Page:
Choosing to participate in a study is an important personal decision. Talk with your doctor and family members or friends about deciding to join a study. To learn more about this study, you or your doctor may contact the study research staff using the Contacts provided below. For general information, see Learn About Clinical Studies.

Please refer to this study by its ClinicalTrials.gov identifier: NCT00059475

Locations
United States, Maryland
National Cancer Institute (NCI)
Bethesda, Maryland, United States, 20892
Sponsors and Collaborators
Investigators
Principal Investigator: Steven A Rosenberg, M.D. National Cancer Institute, National Institutes of Health
  More Information

Additional Information:
Publications:
Responsible Party: Steven Rosenberg, Dr. Steven Rosenberg, National Institutes of Health Clinical Center (CC)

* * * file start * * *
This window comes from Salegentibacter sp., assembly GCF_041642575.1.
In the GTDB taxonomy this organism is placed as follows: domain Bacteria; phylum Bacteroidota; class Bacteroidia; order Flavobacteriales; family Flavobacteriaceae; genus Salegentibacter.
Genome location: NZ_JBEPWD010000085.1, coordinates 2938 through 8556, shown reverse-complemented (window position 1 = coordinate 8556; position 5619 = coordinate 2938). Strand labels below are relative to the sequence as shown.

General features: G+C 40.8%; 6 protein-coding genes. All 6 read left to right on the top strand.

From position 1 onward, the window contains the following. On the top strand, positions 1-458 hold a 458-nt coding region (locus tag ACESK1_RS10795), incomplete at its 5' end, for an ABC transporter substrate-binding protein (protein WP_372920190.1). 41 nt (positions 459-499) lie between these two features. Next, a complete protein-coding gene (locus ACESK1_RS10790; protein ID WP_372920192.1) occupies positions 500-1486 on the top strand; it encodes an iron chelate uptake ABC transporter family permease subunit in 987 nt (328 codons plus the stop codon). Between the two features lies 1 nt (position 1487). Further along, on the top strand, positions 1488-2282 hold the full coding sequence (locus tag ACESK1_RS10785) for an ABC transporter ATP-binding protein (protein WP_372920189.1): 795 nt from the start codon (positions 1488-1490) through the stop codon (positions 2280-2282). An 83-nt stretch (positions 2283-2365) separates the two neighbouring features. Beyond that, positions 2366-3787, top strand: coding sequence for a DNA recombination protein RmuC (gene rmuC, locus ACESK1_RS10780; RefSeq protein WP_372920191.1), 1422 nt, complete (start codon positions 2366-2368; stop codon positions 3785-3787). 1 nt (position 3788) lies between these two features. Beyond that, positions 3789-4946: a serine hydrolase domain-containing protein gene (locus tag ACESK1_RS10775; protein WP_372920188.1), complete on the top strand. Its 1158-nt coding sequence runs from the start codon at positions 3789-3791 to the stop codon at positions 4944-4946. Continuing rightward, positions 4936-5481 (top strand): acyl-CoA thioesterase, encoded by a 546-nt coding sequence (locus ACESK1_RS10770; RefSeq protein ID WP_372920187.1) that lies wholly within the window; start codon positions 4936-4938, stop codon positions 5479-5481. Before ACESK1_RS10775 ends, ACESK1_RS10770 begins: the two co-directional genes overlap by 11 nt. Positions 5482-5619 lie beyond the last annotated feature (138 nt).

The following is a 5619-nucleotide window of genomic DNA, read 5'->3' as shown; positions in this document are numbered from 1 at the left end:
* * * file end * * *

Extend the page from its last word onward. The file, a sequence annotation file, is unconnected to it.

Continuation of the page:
ClinicalTrials.gov Identifier: NCT00059475     History of Changes
Obsolete Identifiers: NCT00062218
Other Study ID Numbers: 030172, 03-C-0172
Study First Received: April 26, 2003
Results First Received: March 30, 2012
Last Updated: October 17, 2012
Health Authority: United States: Federal Government

Keywords provided by National Institutes of Health Clinical Center (CC):
Adjuvant Therapy
MART-1 Peptides
GP100 Peptide
Immunologic Response
Melanoma

Additional relevant MeSH terms:
Melanoma
Neoplasms
Neoplasms by Histologic Type
Neoplasms, Germ Cell and Embryonal
Neoplasms, Nerve Tissue
Neuroectodermal Tumors
Neuroendocrine Tumors
Nevi and Melanomas
Interleukin-2
Analgesics
Analgesics, Non-Narcotic
Antineoplastic Agents
Central Nervous System Agents
Peripheral Nervous System Agents
Pharmacologic Actions
Physiological Effects of Drugs
Sensory System Agents
Therapeutic Uses

ClinicalTrials.gov processed this record on October 23, 2014